There are no chaotic class changes at Shallcross Academy.
When it's time to move from one room to another, students walk quietly, in single file, arms stiff behind their backs. Multiple teachers and administrators step into the hallways, making sure no one acts up.
"One line!" a teacher called out recently. "No voices!"
Shallcross is one of the Philadelphia School District's 19 so-called transition schools or programs, places where students who have committed serious disciplinary infractions are educated after being removed from traditional public schools.
Since 2004, the sprawling campus for fifth through 12th graders on Woodhaven Road has been operated by Camelot Schools, a for-profit company that specializes in alternative education and runs four schools for the district. Camelot's 2010-11 contract with the district is $9.1 million to serve 883 students at several schools.
Altogether, the district is spending $19.4 million this year on its disciplinary programs.
At Shallcross, routine is crucial. Supervision is constant.
And while some parts of the day look just as they would at any other school - a spirited game of pickup basketball in gym class, talking about the potential pitfalls of credit cards in personal finance - others are decidedly different.
Adults eliminate or control situations where students might be tempted to misbehave, from the highly structured class changes to dismissal, when youths are released one bus at a time. Students may not carry backpacks (too easy to smuggle in pills or small weapons, administrators point out) or bring supplies from home. They do not use lockers - no chance to hide contraband.
"It's a strict school," said Jamire Warner, an 11th grader who two years ago was expelled from Kensington Culinary High School for beating a fellow student so badly that the boy required hospital treatment. "You have to follow directions and do the stuff they tell you to do."
But sometimes, strict is a good thing, said Warner, a talented artist whose sights are now set on college.
At his old school, Warner said, "you could do whatever you wanted. Nobody cared what you did. Here, they want you to succeed."
Students regard their infractions as part of the past. They talk about them matter-of-factly.
Sixto Rivera, 16, an 11th grader, was removed from Washington High in the Northeast "for smoking weed," he said.
Seventh grader Saintiler Saintil, 12, was "fighting a lot" at Ziegler School in Oxford Circle.
Kristie Higginbottom, 15, an eighth grader, left Harding Middle School in Frankford "because I wasn't going to school."
Damar Alexander, 12, a sixth grader from Clymer Elementary in North Philadelphia, was removed "for fighting. I was always getting suspended. It was a bad school, I was bad all the time."
The school's population is about 350, but it fluctuates throughout the year as youths enter as their disciplinary cases dictate or leave when eligible.
Students, each of whom has an "individualized learning plan," wear uniforms - khaki pants and white shirts. Some wear black shirts, the mark of a youth whose good behavior and grades has earned him or her the right to be a "bulldog" - a member of the school's student government.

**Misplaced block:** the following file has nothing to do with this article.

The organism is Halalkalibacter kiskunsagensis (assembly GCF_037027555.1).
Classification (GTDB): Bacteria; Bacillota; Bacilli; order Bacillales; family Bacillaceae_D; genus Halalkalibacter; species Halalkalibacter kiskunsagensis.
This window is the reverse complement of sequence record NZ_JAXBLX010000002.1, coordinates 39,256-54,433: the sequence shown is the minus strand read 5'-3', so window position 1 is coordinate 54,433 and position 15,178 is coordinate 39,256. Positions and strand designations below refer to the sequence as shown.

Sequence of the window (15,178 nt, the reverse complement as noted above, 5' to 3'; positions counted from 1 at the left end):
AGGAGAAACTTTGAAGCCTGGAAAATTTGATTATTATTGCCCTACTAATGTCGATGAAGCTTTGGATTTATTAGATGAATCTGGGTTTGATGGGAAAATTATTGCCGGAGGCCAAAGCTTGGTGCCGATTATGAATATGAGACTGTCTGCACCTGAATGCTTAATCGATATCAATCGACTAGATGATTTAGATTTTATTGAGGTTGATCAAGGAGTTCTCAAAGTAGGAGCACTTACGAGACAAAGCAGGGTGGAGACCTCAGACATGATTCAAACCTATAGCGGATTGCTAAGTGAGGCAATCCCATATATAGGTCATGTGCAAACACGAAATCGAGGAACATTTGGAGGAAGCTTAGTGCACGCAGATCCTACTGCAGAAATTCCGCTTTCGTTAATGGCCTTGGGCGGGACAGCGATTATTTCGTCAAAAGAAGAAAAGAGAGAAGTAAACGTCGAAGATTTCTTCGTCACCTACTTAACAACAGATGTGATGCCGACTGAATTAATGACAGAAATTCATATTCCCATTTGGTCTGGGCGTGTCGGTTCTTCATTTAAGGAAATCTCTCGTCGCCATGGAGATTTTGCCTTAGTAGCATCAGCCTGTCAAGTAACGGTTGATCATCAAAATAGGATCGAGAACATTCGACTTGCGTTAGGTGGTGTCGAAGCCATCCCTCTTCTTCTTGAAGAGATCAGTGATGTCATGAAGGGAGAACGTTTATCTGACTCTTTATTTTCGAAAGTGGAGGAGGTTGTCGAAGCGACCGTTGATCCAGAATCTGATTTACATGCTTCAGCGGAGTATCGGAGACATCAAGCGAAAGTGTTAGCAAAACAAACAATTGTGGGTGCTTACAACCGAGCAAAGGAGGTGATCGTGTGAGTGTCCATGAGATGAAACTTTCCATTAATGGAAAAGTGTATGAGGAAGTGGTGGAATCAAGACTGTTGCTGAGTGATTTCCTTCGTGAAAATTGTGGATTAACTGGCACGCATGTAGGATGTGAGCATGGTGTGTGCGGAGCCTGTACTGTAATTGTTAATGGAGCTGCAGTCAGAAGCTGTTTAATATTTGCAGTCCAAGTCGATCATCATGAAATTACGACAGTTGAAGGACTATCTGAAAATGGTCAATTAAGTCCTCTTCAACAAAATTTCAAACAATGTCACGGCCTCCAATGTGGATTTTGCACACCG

Shallcross' student-to-teacher ratio is low, about 20 youths to one adult, as compared with 30 or more students to one adult in traditional schools.
But not all students are success stories. Shallcross' daily attendance rate hovers around 70 percent. Some students say it is too strict, too much like jail.
In a math class, one boy takes notes but talks constantly, frequently interrupting the lesson, insisting on leaving the room twice to speak with an administrator outside. Another boy keeps his head down, eyes stubbornly fixed on the floor, ignoring the lesson.
But Shallcross specializes in second chances - and sometimes third, fourth and fifth chances. Students often arrive with low academic skills, low self-esteem, and behavioral issues that haven't been addressed by previous schools, said Cory Thames, the school's executive director.
"I've been in mainstream schools," Thames said. "Kids do one thing wrong and they get rid of them. They come here already feeling defeated."
In rare cases, a disruptive student is transferred out, but more often, the young person stays, and the staff works out a new strategy.
"We're going to work with every student," said Thames. Often, administrators said, that includes finding services for students.
"A lot of the time, we have IEPs [special education plans], paperwork that's out of compliance," Thames said. "I don't know how they're getting away with that at other places, but we comply."
Take the case of Angel Reyes, an 11th grader who is hearing-impaired. He has needed a sign language interpreter for years, but didn't get one until he came to Shallcross, officials said.
What Shallcross does is a matter of life and death, administrators say.
"We have to train them to be successful. Some of them don't really even understand how to act in a classroom," said Milton Alexander, a Camelot executive.
"They are teenagers," added Thames. "They can make choices to rob, steal, kill, sell drugs. We have to teach them to make good decisions."